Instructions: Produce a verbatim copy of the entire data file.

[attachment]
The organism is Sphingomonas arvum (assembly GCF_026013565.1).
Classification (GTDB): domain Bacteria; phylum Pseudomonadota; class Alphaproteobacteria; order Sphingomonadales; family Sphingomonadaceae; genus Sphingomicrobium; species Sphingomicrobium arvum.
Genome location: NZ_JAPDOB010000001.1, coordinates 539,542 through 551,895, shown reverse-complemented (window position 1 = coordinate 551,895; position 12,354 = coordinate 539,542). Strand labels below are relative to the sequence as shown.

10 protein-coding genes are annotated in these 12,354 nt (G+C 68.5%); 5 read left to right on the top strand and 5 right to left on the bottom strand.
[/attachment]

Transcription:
The organism is Sphingomonas arvum (assembly GCF_026013565.1).
Classification (GTDB): domain Bacteria; phylum Pseudomonadota; class Alphaproteobacteria; order Sphingomonadales; family Sphingomonadaceae; genus Sphingomicrobium; species Sphingomicrobium arvum.
Genome location: NZ_JAPDOB010000001.1, coordinates 539,542 through 551,895, shown reverse-complemented (window position 1 = coordinate 551,895; position 12,354 = coordinate 539,542). Strand labels below are relative to the sequence as shown.

10 protein-coding genes are annotated in these 12,354 nt (G+C 68.5%); 5 read left to right on the top strand and 5 right to left on the bottom strand.